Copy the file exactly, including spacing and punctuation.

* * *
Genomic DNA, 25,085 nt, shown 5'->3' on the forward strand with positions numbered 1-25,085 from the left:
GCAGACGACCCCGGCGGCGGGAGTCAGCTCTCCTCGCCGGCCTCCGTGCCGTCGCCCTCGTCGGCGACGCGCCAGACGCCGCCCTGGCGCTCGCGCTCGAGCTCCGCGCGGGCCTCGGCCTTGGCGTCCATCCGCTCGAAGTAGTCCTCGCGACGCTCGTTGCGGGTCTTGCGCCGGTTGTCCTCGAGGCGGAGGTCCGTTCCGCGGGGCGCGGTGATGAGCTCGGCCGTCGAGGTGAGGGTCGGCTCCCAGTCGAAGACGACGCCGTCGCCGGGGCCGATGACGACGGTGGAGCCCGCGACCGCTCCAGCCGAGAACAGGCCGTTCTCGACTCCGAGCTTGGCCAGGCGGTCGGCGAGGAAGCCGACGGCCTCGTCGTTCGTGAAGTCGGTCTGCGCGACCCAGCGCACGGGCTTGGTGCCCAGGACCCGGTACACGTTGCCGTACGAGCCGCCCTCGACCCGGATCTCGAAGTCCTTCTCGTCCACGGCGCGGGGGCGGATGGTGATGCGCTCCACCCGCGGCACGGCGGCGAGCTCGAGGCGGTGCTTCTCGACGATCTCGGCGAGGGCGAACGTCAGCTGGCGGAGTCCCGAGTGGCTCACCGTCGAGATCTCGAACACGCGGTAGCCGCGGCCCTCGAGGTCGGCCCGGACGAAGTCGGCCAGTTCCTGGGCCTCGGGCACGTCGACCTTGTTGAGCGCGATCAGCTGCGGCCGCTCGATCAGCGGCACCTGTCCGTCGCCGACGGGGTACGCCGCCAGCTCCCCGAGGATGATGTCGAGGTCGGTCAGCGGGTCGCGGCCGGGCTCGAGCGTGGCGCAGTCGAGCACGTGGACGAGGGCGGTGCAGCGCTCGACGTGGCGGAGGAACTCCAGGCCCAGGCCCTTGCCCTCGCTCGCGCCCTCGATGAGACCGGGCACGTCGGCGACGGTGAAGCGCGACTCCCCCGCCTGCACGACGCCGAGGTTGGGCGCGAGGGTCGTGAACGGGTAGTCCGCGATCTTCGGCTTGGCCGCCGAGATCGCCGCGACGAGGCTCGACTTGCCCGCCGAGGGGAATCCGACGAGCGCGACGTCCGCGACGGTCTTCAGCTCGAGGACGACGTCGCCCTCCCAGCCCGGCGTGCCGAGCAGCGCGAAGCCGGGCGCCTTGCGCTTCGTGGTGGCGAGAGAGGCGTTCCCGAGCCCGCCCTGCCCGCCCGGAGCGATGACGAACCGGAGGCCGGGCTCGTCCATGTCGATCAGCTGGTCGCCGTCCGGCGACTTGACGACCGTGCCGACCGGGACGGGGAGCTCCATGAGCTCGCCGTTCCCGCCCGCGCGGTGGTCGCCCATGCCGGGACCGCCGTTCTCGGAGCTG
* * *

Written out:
Genomic DNA, 25,085 nt, shown 5'->3' on the forward strand with positions numbered 1-25,085 from the left:
GCAGACGACCCCGGCGGCGGGAGTCAGCTCTCCTCGCCGGCCTCCGTGCCGTCGCCCTCGTCGGCGACGCGCCAGACGCCGCCCTGGCGCTCGCGCTCGAGCTCCGCGCGGGCCTCGGCCTTGGCGTCCATCCGCTCGAAGTAGTCCTCGCGACGCTCGTTGCGGGTCTTGCGCCGGTTGTCCTCGAGGCGGAGGTCCGTTCCGCGGGGCGCGGTGATGAGCTCGGCCGTCGAGGTGAGGGTCGGCTCCCAGTCGAAGACGACGCCGTCGCCGGGGCCGATGACGACGGTGGAGCCCGCGACCGCTCCAGCCGAGAACAGGCCGTTCTCGACTCCGAGCTTGGCCAGGCGGTCGGCGAGGAAGCCGACGGCCTCGTCGTTCGTGAAGTCGGTCTGCGCGACCCAGCGCACGGGCTTGGTGCCCAGGACCCGGTACACGTTGCCGTACGAGCCGCCCTCGACCCGGATCTCGAAGTCCTTCTCGTCCACGGCGCGGGGGCGGATGGTGATGCGCTCCACCCGCGGCACGGCGGCGAGCTCGAGGCGGTGCTTCTCGACGATCTCGGCGAGGGCGAACGTCAGCTGGCGGAGTCCCGAGTGGCTCACCGTCGAGATCTCGAACACGCGGTAGCCGCGGCCCTCGAGGTCGGCCCGGACGAAGTCGGCCAGTTCCTGGGCCTCGGGCACGTCGACCTTGTTGAGCGCGATCAGCTGCGGCCGCTCGATCAGCGGCACCTGTCCGTCGCCGACGGGGTACGCCGCCAGCTCCCCGAGGATGATGTCGAGGTCGGTCAGCGGGTCGCGGCCGGGCTCGAGCGTGGCGCAGTCGAGCACGTGGACGAGGGCGGTGCAGCGCTCGACGTGGCGGAGGAACTCCAGGCCCAGGCCCTTGCCCTCGCTCGCGCCCTCGATGAGACCGGGCACGTCGGCGACGGTGAAGCGCGACTCCCCCGCCTGCACGACGCCGAGGTTGGGCGCGAGGGTCGTGAACGGGTAGTCCGCGATCTTCGGCTTGGCCGCCGAGATCGCCGCGACGAGGCTCGACTTGCCCGCCGAGGGGAATCCGACGAGCGCGACGTCCGCGACGGTCTTCAGCTCGAGGACGACGTCGCCCTCCCAGCCCGGCGTGCCGAGCAGCGCGAAGCCGGGCGCCTTGCGCTTCGTGGTGGCGAGAGAGGCGTTCCCGAGCCCGCCCTGCCCGCCCGGAGCGATGACGAACCGGAGGCCGGGCTCGTCCATGTCGATCAGCTGGTCGCCGTCCGGCGACTTGACGACCGTGCCGACCGGGACGGGGAGCTCCATGAGCTCGCCGTTCCCGCCCGCGCGGTGGTCGCCCATGCCGGGACCGCCGTTCTCGGAGCTG